MESA, Ariz. – The biggest challenge for A’s right-hander Jarrod Parker on Monday didn’t concern location or velocity, but the rapid beating of his own heart.
Parker threw off the mound for the first time since the A’s opened spring training, and it was a milestone event for a pitcher that’s missed two full seasons because of elbow problems. He admitted feeling too pumped up, which threw off his timing early in his 26-pitch workout.
“No doubt,” Parker said when asked if he was nervous. “I mean, I was nervous yesterday just being here. Good nerves, for sure, because if you’re not nervous I don’t think you’re doing it for the right reasons. Today I was just excited and it came out and I was really happy with it.”
Parker will throw off the mound every three days for now – the other pitchers are going every other day. He said he doubts if he’ll pitch during the first week of exhibition play because he’ll probably still be building his arm strength.
Parker also isn’t throwing breaking balls yet, sticking with fastballs on the mound and mixing in change-ups on flat ground. The big-picture question remains whether starting or relieving is in his future. The A’s are stretching him out to start for now, but there’s thought that relieving might ultimately be best for a pitcher who’s undergone two Tommy John elbow surgeries plus a third procedure for a fractured elbow last May. Parker’s stuff might be good enough to make him an effective reliever just with a fastball and changeup.
“I have feelings on (starting or relieving), but I just don’t think there’s enough proof in what I’m doing right now (to make a decision),” he said.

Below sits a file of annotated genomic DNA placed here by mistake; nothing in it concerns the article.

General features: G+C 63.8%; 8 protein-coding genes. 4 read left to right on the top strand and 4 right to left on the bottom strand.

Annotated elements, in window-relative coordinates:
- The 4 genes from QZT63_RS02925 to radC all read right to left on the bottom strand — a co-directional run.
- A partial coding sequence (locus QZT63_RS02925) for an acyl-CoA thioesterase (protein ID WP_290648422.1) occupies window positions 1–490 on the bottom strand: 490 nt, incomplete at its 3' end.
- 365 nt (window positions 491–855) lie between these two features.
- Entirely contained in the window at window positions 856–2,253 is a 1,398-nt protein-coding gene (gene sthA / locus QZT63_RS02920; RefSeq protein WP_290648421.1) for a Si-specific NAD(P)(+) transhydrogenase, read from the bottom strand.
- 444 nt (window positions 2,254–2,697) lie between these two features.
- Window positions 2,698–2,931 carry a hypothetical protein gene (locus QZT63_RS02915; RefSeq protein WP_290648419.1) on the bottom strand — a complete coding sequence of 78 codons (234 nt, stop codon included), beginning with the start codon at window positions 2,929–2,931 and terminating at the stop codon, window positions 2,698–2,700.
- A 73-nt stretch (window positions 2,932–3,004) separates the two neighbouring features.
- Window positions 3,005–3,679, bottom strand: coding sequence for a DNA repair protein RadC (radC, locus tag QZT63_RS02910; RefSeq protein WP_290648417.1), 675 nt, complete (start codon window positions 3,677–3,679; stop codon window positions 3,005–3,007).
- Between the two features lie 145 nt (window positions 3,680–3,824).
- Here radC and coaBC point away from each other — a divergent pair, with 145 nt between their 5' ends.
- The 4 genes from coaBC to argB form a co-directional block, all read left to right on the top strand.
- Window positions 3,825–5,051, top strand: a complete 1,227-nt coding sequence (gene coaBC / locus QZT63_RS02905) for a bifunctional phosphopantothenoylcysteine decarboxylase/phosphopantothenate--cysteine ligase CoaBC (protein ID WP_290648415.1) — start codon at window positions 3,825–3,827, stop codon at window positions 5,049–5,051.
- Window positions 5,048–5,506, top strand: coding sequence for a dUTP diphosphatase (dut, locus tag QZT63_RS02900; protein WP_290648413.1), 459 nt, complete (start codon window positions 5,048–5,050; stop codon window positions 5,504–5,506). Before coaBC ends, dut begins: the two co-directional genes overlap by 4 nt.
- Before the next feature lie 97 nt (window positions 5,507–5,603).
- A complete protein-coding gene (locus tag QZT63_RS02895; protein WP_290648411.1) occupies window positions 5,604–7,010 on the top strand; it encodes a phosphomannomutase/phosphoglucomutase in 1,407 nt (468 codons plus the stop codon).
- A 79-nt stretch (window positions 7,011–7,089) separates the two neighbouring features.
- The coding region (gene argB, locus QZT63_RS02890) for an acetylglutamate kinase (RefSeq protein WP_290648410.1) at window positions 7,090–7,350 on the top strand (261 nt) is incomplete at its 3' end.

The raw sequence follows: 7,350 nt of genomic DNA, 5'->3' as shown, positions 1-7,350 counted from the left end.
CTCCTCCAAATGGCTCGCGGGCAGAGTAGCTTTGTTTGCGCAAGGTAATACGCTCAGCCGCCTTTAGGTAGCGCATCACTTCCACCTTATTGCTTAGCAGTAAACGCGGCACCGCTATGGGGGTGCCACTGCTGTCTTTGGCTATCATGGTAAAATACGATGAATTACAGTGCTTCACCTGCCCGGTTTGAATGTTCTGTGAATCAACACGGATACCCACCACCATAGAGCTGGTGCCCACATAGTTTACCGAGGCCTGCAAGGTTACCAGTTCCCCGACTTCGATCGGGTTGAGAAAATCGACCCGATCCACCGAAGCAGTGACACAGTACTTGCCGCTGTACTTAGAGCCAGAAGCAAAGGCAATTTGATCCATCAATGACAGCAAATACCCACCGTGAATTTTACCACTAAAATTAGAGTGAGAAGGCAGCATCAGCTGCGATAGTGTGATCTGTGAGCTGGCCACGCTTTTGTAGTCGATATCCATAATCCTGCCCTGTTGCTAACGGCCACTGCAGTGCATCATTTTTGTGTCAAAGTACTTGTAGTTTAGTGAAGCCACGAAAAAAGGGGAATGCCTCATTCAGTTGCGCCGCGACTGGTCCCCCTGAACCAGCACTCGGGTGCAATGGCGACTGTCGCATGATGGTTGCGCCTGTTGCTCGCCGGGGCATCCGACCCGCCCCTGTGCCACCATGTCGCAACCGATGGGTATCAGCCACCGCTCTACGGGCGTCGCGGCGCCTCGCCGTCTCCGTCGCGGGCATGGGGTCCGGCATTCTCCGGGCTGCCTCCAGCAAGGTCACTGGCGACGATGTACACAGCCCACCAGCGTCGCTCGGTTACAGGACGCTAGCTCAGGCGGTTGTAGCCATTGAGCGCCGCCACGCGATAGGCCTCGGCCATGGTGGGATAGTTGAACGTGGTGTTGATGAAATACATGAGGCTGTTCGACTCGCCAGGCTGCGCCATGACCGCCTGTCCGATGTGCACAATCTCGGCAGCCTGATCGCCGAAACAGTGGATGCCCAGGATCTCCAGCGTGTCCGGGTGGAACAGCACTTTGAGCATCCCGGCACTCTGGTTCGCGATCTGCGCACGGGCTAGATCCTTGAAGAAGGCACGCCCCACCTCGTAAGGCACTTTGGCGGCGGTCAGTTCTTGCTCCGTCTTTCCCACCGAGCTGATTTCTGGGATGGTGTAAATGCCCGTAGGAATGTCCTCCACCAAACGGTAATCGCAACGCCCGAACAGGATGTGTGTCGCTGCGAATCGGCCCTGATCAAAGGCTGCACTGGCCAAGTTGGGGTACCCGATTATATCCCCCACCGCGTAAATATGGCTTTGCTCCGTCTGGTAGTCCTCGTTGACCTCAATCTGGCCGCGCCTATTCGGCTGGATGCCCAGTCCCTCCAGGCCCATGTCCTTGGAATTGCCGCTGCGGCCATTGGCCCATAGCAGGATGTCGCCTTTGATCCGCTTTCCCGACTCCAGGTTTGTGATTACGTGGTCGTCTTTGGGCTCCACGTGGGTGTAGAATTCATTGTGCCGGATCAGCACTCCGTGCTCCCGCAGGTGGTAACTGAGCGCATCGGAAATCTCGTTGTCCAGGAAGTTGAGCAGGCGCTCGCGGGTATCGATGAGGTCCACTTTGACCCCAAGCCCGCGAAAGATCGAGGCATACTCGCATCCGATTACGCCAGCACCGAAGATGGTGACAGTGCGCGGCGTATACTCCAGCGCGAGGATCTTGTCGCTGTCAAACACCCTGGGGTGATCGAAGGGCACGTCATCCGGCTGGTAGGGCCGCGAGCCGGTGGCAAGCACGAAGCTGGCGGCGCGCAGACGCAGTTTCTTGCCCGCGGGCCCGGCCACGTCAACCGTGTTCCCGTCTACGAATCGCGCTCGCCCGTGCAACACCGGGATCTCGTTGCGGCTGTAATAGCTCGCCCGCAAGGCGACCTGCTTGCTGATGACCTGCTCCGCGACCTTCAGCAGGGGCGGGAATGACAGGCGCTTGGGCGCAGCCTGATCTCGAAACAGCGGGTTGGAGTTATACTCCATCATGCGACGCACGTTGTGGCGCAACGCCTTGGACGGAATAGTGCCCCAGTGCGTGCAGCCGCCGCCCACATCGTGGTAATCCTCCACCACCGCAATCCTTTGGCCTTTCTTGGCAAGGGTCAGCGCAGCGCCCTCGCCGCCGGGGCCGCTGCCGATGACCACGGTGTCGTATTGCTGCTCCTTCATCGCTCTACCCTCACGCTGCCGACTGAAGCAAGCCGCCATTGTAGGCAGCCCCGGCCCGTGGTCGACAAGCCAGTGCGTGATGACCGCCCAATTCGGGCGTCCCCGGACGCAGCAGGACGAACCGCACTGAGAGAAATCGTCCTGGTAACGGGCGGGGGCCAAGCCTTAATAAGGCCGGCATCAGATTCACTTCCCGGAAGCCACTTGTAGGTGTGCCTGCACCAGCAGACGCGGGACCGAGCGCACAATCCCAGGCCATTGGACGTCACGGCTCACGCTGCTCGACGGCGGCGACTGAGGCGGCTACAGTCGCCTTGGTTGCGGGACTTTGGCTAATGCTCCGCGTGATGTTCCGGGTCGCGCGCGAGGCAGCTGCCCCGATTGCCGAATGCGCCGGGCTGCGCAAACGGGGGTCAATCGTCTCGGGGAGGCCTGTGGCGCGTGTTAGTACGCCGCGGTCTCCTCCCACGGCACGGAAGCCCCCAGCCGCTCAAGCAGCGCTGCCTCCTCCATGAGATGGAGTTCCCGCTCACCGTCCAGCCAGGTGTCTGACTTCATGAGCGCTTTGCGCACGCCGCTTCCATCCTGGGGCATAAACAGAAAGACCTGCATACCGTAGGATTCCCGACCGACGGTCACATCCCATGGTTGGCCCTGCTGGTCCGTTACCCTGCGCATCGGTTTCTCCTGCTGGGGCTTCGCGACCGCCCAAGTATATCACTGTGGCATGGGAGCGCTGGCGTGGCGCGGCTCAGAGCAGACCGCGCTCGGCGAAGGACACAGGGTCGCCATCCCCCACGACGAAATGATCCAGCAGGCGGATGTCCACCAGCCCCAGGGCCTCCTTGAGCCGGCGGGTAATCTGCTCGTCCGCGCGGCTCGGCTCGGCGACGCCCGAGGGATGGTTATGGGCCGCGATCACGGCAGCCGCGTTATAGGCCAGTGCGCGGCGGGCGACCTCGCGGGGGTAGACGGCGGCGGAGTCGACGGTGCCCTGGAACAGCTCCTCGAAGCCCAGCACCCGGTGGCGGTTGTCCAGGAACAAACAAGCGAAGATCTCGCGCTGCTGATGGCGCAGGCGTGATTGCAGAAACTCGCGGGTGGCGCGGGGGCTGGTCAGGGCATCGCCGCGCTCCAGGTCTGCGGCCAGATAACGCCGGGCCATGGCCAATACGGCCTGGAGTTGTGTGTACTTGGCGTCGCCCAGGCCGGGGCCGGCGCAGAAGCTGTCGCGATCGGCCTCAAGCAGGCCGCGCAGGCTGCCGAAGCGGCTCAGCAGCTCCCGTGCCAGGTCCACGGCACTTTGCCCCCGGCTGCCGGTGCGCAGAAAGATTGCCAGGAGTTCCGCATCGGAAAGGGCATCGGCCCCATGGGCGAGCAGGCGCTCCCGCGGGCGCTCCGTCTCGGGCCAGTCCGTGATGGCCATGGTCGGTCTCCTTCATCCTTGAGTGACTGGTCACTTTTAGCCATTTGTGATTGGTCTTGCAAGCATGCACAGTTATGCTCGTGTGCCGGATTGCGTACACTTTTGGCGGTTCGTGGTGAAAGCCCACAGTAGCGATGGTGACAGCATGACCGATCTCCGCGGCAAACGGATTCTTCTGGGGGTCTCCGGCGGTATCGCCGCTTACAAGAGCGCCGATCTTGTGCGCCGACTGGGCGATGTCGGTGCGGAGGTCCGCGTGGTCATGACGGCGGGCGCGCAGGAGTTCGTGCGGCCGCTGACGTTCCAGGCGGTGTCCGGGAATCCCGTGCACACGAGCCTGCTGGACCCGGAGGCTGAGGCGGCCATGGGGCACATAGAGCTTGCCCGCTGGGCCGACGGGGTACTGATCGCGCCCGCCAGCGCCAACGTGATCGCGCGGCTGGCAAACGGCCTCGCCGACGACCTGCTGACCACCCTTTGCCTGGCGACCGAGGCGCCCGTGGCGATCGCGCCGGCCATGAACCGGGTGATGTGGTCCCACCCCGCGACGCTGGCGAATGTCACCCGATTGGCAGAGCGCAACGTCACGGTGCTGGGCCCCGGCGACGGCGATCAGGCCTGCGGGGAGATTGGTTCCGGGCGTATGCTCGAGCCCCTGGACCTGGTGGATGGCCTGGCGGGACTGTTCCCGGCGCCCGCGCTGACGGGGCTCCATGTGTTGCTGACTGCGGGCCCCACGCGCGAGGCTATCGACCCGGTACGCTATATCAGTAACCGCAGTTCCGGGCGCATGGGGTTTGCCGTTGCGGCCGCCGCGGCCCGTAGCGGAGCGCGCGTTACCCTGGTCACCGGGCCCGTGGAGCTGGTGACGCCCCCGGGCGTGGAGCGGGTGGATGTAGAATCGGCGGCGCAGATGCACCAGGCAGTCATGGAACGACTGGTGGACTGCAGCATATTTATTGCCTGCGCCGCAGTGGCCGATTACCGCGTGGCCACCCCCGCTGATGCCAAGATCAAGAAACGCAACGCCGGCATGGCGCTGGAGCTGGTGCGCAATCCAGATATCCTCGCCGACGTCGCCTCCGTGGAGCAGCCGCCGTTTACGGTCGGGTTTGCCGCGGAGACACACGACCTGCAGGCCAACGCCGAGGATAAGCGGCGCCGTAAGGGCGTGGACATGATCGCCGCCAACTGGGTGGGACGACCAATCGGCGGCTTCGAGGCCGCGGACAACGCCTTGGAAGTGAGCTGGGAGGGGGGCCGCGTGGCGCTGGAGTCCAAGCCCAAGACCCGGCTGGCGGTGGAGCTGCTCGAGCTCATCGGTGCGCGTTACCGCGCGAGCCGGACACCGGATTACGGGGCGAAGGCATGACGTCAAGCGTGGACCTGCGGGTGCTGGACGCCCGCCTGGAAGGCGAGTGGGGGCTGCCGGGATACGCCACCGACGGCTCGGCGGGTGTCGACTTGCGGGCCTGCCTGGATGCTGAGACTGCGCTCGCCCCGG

Seeing Parker healthy and popping the catcher’s mitt was a far cry from May, when Parker crumpled to the ground toward the end of a Triple-A rehab start, suffering a fractured medial epicondyle in his elbow. A’s manager Bob Melvin said he had to look away from his phone when he watched video of the injury, and making it all the tougher was Parker had been nearing the completion of a long rehab from his second Tommy John surgery.
“He’s kind of been a little bit on the outside for years, doing things by himself,” Melvin said. “Rehab is a lonely, lonely experience, especially when you’re having to do it multiple times. To be a part of everything from the first day forward, I know, makes him feel a lot better.”
PROSPECT WATCH: Lost amid several prominent names throwing off the mound Monday was the presence of right-hander Raul Alcantara. Now 23, Alcantara was part of the package that came from Boston in the Andrew Bailey trade before the 2012 season (Josh Reddick arrived in the same deal).
By spring 2014, Alcantara was rated the A’s top pitching prospect before injuring his elbow and requiring Tommy John surgery. He returned to make 15 starts last season at Single-A Stockton, going 0-2 with a 3.88 ERA.
“This is a guy that a couple years ago was ahead of quite a few guys and probably one of the next wave of starters we were looking forward to seeing, but he was set back some,” Melvin said. “We know he’s eager to impress.”
NEW GUYS: John Axford, Liam Hendriks and Ryan Madson – all acquired in the offseason and expected to be major parts of the bullpen -- threw off the mound in the same session.
“All of them have different repertoires, but the common theme is they all throw pretty hard,” Melvin said.